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How do I configure Hyper-V File Server to be more responsive?

We recently deployed a new (very fast) server utilizing Microsoft Server 2008 / Hyper-V and are having problems with server responsiveness, especially in the mornings, on one of our hyper-v file servers.  Users will go to save files to a file share located in this particular hyper-v file server (all users are on Windows 7) and connected via Gigabit network, yet they get the doomed "circle of death" for at least 2 - 3 minutes before the server will actually save the file.  I have gone in and tried to make sure all of the power saving options are turned off / disabled but the users are still complaining about the unresponsiveness.  Any ideas what might be going on here?  TIA!
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dstjohnjr
Asked:
dstjohnjr
4 Solutions
 
Cliff GaliherCommented:
I usually see this when the underlying NIC drivers are misbehaving (aka Broadcom) and isn't Hyper-V specific. Broadcom drivers don't handle TCP/chimney/checksum offloading, for example. So those issues get passed on to any guest OS using a virtual switch attached to said network card.
Start there. Disable offloading, update drivers, see if that helps.
-Cliff
 
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DavidGeraldCommented:
I would follow cgalihers answer first, there are a number of slow access issues between 2008 and W7/vista.  Are you finding it is certain applications that are having problems saving or any file?

to clarify Cliffs answer:

I would try the driver update first.  If no change:

netsh interface tcp set global chimney=disabled
In the Advanced tab for the network adapter, change IPv4 Checksum Offload to Disabled.
You can also try forcing it to 100mb duplex instead of autonegotiate.

Does the issue disappear when connecting with an XP client machine?
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kevinhsiehCommented:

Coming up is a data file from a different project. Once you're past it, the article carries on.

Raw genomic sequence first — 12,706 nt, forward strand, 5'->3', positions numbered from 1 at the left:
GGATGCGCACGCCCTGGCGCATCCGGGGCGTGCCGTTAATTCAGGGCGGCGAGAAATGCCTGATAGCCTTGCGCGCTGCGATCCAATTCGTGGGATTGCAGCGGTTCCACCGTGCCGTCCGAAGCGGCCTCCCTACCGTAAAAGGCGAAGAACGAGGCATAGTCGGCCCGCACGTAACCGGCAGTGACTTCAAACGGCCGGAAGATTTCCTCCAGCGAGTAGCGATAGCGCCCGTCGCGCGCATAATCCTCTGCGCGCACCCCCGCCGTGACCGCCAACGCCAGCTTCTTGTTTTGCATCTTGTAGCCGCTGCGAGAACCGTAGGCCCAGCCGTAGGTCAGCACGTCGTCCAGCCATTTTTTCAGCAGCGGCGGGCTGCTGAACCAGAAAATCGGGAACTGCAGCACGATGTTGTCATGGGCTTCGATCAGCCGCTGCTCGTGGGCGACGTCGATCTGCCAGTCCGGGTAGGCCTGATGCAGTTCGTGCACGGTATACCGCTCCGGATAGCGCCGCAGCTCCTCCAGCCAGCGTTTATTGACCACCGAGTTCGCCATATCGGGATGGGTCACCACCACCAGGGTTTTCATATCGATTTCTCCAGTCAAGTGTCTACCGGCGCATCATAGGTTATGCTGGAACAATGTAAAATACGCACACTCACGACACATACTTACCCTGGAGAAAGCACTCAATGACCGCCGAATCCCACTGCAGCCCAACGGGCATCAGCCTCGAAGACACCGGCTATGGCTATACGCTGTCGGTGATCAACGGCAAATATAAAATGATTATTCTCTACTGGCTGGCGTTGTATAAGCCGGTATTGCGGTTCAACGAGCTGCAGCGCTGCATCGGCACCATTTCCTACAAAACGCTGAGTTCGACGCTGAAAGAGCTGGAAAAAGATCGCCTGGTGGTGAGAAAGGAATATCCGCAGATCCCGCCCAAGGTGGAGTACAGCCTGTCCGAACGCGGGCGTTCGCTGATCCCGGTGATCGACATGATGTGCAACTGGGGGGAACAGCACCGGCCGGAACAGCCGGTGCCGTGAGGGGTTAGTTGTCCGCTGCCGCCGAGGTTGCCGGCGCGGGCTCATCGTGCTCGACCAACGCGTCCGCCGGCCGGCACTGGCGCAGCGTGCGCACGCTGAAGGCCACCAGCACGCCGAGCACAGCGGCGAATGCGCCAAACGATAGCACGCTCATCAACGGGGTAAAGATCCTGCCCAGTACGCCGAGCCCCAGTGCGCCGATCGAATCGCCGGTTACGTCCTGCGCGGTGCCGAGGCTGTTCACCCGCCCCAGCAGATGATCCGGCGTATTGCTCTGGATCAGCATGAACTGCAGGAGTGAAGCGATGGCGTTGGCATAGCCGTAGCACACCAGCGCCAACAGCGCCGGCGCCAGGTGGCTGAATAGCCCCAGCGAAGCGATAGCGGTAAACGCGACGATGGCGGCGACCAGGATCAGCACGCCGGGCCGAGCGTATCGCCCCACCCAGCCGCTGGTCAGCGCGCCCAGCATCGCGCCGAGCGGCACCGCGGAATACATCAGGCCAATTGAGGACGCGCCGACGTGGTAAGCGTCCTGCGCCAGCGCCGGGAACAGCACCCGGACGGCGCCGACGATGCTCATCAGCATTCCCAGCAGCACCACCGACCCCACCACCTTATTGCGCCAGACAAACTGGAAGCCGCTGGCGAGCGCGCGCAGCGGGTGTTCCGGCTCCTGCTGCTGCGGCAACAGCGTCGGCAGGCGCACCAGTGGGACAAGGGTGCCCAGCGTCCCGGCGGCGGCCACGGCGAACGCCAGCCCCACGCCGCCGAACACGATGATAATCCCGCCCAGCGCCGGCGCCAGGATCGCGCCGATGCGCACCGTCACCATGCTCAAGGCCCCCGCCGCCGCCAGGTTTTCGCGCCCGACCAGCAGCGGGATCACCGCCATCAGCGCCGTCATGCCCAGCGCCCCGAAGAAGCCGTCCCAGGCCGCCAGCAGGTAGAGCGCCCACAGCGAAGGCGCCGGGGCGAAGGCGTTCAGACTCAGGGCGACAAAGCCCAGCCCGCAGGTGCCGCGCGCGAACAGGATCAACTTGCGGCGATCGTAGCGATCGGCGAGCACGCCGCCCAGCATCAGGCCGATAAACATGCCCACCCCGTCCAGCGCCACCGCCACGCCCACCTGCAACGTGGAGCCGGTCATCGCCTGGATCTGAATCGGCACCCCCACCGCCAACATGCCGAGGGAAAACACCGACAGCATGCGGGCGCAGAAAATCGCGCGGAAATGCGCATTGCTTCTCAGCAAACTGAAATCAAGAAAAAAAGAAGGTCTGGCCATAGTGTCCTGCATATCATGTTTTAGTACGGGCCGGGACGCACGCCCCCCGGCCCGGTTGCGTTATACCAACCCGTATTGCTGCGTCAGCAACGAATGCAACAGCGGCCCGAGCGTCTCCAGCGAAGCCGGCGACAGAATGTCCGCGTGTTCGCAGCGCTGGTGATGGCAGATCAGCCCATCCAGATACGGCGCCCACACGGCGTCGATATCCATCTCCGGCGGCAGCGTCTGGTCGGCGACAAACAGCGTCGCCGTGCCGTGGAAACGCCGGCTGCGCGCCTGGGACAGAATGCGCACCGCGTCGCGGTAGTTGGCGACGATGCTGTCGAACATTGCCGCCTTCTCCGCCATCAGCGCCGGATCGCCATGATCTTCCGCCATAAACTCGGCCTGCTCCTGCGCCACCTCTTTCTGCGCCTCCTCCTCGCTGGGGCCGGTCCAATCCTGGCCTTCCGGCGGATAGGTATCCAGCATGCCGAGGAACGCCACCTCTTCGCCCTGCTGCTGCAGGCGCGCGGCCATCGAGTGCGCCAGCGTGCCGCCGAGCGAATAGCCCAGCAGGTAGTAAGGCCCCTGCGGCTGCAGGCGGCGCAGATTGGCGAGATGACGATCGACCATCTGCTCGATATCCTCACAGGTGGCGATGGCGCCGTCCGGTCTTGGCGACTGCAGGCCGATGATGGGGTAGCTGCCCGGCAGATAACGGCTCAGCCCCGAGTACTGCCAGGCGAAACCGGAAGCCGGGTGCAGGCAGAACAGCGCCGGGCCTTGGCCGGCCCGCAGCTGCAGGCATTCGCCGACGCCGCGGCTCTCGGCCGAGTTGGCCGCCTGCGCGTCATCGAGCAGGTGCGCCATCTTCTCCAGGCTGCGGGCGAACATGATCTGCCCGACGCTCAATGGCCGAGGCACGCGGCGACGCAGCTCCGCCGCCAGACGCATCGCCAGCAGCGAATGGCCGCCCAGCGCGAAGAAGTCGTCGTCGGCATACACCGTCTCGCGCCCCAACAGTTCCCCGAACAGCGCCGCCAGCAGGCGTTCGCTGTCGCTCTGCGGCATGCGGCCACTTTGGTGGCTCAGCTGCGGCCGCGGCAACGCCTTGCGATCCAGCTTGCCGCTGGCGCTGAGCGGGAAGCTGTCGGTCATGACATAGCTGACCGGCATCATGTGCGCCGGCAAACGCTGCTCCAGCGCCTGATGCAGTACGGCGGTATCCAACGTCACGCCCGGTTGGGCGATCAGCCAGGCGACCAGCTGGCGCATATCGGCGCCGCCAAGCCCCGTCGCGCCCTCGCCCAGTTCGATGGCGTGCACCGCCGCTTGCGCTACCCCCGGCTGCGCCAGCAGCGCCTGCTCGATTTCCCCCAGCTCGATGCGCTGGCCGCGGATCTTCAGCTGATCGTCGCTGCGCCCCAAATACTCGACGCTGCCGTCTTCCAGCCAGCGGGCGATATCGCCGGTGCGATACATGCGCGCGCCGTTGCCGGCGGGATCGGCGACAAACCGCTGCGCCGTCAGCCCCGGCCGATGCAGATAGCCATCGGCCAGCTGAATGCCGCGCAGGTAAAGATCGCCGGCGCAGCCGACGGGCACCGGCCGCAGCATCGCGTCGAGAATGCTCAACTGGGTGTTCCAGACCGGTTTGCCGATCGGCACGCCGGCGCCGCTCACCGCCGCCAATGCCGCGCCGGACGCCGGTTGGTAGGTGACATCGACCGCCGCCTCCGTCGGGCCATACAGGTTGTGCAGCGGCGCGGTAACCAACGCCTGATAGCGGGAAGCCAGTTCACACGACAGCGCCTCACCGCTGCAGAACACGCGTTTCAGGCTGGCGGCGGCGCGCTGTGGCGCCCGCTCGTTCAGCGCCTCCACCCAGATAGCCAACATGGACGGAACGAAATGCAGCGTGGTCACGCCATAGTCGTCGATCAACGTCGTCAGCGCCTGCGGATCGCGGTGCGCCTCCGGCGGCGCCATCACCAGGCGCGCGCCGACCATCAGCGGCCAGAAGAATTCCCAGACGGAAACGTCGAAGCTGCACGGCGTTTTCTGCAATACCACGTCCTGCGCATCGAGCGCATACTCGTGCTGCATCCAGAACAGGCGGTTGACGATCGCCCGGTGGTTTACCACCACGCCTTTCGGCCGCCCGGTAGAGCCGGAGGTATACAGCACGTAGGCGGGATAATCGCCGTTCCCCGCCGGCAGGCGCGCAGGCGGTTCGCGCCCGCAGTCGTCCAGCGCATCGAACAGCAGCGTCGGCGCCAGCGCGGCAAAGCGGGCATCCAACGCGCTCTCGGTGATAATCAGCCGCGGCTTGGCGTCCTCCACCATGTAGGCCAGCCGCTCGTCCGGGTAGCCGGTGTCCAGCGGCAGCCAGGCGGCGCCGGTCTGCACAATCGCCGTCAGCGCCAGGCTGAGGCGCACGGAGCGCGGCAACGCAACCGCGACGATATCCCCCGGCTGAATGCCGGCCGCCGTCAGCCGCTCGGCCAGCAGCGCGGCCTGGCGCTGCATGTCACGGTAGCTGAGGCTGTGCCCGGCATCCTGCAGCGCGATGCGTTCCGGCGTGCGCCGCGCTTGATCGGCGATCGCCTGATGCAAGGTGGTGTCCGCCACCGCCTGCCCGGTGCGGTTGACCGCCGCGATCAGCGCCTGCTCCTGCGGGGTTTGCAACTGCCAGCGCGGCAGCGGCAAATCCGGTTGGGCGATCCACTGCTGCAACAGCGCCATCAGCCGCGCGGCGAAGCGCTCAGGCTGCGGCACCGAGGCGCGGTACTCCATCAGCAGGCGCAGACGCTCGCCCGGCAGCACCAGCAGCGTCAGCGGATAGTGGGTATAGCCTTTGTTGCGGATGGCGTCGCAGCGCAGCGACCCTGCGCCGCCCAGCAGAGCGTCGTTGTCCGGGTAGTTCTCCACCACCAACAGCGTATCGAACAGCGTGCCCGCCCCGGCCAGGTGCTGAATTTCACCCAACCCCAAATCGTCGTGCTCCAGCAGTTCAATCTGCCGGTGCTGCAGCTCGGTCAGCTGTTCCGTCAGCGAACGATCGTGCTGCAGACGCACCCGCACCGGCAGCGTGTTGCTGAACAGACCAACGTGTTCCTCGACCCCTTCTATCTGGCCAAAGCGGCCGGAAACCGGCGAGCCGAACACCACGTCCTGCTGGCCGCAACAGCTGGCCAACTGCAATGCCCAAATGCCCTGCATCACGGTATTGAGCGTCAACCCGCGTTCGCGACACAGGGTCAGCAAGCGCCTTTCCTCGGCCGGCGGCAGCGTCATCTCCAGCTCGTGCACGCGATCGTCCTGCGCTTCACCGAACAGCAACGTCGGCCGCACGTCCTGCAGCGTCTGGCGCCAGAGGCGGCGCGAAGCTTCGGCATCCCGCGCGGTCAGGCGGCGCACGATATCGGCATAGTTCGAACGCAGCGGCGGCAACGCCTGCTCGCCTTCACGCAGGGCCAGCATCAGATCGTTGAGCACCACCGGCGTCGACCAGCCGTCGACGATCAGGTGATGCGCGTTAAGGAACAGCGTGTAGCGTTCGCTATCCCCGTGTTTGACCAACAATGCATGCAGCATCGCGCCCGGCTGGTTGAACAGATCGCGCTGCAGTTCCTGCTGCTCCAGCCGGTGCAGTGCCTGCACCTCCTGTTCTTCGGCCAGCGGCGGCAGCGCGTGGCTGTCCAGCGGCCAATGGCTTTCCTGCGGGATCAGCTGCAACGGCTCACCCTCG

I noticed that my virtualized file server does a lot better after I increased the RAM allocated to it.  I went from 3 to 6 GB. I would have thought that the 3 GB was enough for a 100+ users while running DFS-R to a dozen servers, but the increase did help.

Also, how is your VM accessing the disks that store your files? Hopefully the files are not on the same VHD as your OS. They should be located on their own VHD that is attached via SCSI instead of IDE (from the VM perspective, you can't easily change the real hardware). I actually attach my data drives via iSCSI from within the OS, but you should only look at that if you have a SAN and you don't mention that you do.
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geniphCommented:
The networking setup is critical. Do you have only one Hyper-V host, or is it a cluster? If it's a cluster, you'll get your best response by setting up LAN, heartbeat, and iSCSI on completely separate subnets.

How much physical RAM is on your Hyper-V hosts? How much is allocated to that VM? Do you have enough available to basically double the virtual RAM?

How is the LUN set up for the file server? Is it a dedicated LUN, or on shared volumes? For anything that needs to be high-performance, you'll probably get better response with a dedicated LUN.
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dstjohnjrAuthor Commented:
Thanks experts for weighing in!  Due to time constraints, I have not yet had a chance to adjust any of my settings as suggested.  Instead, as a quick fix, I have moved my file shares outside the Virtual environment for now, and that has made a huge difference (users are happy!).  I will however, when time permits, dig deeper to addressing the issue in the virtual environment using these suggestions.  Thanks again!
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